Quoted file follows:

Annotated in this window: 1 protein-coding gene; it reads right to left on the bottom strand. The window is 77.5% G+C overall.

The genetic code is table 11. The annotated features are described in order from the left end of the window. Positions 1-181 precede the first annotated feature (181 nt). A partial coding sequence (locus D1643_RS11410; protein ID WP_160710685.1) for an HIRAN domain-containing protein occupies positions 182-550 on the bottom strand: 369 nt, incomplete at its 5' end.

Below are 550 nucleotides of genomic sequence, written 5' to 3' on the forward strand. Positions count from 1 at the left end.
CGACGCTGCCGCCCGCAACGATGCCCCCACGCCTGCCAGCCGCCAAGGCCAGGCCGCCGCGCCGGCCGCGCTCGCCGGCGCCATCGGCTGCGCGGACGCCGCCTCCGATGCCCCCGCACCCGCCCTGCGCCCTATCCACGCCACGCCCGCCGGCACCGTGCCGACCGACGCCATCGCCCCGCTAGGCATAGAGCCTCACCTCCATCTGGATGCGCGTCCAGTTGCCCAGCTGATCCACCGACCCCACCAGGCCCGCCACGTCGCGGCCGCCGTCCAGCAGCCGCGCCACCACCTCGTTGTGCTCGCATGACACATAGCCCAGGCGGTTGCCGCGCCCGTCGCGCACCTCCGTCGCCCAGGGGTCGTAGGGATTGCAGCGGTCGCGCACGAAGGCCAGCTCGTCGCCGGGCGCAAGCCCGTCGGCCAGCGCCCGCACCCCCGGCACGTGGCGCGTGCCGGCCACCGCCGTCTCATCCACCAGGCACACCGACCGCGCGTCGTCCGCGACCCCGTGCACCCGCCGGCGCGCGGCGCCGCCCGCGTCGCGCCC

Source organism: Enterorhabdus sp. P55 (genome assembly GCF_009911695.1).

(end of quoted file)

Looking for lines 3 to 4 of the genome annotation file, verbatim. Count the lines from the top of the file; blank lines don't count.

Below are 550 nucleotides of genomic sequence, written 5' to 3' on the forward strand. Positions count from 1 at the left end.
CGACGCTGCCGCCCGCAACGATGCCCCCACGCCTGCCAGCCGCCAAGGCCAGGCCGCCGCGCCGGCCGCGCTCGCCGGCGCCATCGGCTGCGCGGACGCCGCCTCCGATGCCCCCGCACCCGCCCTGCGCCCTATCCACGCCACGCCCGCCGGCACCGTGCCGACCGACGCCATCGCCCCGCTAGGCATAGAGCCTCACCTCCATCTGGATGCGCGTCCAGTTGCCCAGCTGATCCACCGACCCCACCAGGCCCGCCACGTCGCGGCCGCCGTCCAGCAGCCGCGCCACCACCTCGTTGTGCTCGCATGACACATAGCCCAGGCGGTTGCCGCGCCCGTCGCGCACCTCCGTCGCCCAGGGGTCGTAGGGATTGCAGCGGTCGCGCACGAAGGCCAGCTCGTCGCCGGGCGCAAGCCCGTCGGCCAGCGCCCGCACCCCCGGCACGTGGCGCGTGCCGGCCACCGCCGTCTCATCCACCAGGCACACCGACCGCGCGTCGTCCGCGACCCCGTGCACCCGCCGGCGCGCGGCGCCGCCCGCGTCGCGCCC